The reason I am using a threaded ph probe is because I can screw it into the glassware I had made. Im not going to take off the ph probe boot yet, but this is the part where it screws in.


5. You will need some 7.0 and 4.0 ph probe calibration fluid. You should buy some from the same place that you get your probe. But if you need a online source you can use omega.


6. This is the ph down that I am using. Use whatever is appropriate for your application.




7. A relay that can be controlled by a micro controller. I will be using this with an arduino to turn the peristaltic pump on and off.



8. An arduino, I am using a arduino uno.


9. A arduino ph shield. I make these and sell them here.


10. A arduino screw terminal shield. This will hold the wires in without soldering.




11. The last item you need is an lcd shield. I bought this on ebay, from seller emartee2009. The listing you should look for will be something like 'Nokia 5110 LCD Shield With SD -Arduino Compatible'.



I will be using the arduino and ph shield+probe to monitor the ph, display it on the lcd screen shield, and then control the ph by turning on the peristaltic pump that administers ph down into the container.

The next steps cover assembly and programming of the controller.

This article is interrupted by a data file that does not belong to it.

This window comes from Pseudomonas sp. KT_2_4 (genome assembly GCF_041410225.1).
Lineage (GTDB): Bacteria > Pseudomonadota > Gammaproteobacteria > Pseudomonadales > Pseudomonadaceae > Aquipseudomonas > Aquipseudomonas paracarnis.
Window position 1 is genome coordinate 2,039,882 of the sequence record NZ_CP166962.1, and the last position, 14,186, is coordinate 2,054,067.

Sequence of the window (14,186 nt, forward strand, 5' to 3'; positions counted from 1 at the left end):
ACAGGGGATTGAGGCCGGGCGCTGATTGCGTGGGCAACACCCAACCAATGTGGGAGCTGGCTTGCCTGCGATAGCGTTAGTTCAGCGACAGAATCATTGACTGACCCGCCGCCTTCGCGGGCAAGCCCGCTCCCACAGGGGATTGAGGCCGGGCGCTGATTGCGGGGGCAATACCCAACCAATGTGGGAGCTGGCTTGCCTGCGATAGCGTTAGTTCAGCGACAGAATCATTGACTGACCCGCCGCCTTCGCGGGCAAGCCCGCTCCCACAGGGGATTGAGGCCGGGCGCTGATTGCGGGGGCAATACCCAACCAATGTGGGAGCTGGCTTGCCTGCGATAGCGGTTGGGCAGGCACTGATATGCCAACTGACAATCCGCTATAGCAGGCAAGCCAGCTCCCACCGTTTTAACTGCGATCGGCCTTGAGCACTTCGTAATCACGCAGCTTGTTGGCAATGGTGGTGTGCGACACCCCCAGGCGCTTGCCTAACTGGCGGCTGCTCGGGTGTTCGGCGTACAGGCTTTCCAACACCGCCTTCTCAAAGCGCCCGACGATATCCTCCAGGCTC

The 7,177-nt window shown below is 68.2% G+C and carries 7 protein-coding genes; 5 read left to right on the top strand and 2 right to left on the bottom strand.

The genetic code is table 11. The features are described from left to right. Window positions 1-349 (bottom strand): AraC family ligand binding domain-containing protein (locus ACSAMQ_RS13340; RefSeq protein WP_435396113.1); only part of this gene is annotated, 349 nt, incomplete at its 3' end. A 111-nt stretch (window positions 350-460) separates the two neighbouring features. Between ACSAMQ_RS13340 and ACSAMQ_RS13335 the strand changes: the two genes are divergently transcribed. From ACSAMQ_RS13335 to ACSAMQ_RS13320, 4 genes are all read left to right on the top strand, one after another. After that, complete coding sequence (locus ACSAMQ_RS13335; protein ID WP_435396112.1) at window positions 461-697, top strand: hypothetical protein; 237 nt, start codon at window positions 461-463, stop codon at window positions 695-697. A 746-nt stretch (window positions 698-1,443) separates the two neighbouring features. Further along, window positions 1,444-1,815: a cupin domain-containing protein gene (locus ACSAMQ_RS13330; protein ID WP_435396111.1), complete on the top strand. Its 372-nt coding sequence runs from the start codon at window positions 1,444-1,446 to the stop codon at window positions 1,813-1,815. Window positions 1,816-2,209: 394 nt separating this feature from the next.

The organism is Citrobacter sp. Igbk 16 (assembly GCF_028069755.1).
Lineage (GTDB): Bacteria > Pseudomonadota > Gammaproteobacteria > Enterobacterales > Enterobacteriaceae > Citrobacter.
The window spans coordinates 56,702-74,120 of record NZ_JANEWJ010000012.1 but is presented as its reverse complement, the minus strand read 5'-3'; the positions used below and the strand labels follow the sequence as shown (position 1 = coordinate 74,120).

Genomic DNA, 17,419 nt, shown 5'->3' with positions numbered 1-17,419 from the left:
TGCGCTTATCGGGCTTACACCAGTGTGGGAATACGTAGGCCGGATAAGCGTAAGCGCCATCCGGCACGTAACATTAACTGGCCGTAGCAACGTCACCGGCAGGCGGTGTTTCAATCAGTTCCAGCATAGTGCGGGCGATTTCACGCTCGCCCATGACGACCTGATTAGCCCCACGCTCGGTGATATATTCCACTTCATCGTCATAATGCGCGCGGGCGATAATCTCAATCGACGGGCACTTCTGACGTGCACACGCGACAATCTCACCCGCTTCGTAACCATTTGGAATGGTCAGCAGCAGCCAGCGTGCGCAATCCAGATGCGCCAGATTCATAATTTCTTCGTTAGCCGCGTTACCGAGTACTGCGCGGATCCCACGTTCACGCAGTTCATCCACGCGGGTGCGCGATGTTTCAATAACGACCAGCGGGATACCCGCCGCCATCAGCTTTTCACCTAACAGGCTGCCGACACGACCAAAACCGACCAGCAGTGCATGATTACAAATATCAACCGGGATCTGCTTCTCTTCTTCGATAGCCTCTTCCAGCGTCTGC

1. Insert the screw shield into the arduino uno.


2. Insert the ph shield on top of it.


3. Insert the lcd shield next.


4. Connect the ph probe.


5. Now connect the arduino to your computer via usb and start the arduino IDE. If you do not have the arduino IDE installed, go to the download page.

The first thing we need to do is install the library for the lcd shield to work.


Now we need to copy the library to the arduino library folder. It is in different locations on the windows version, osx version, and linux version.

On OSX, you need to show package contents on the arduino.app file.
Then the libraries folder is located in 
Contents > Resources > Java > Libraries

Alternatively, you can also create a library folder in the Home > Documents > Arduino folder.


Copy the extracted LCD5110 folder to the arduino libraries folder.



On windows and linux you will have to find out where the arduino libraries folder is. I know that when you download the windows version the arduino ide is in a folder, so it should be somewhere under that folder.

6. Now we make sure the LCD works by itself first. Open the Arduino IDE if you do not have it running and select the LCD example:



Make sure your arduino is connected to your computer by usb then hit upload.



You should see the result on the LCD.



Once you have verified the LCD works, then you can proceed.


7. Now it is time to load the full program and set it up. Create a new sketch and paste the following code in to it:


#include <EEPROM.h>
#include <LCD5110.h>

//My scratch notes
//measuredPH-6.8580 roomTempMeasuredPH-6.8965 
//tempC-28.0195 phVolts-2.3535 7CalVolts-2.3047 4CalVolts-3.3594 4CalTempAdjusted-3.9640


//float volt4 = 3.359;
//float volt7 = 2.304;
//float calibrationTempC = 21;

float volt4 = 3.341;
float volt7 = 2.304;
float calibrationTempC = 31.1;



//A3 = temp
//A2 = PH
//CALIBRATE = D8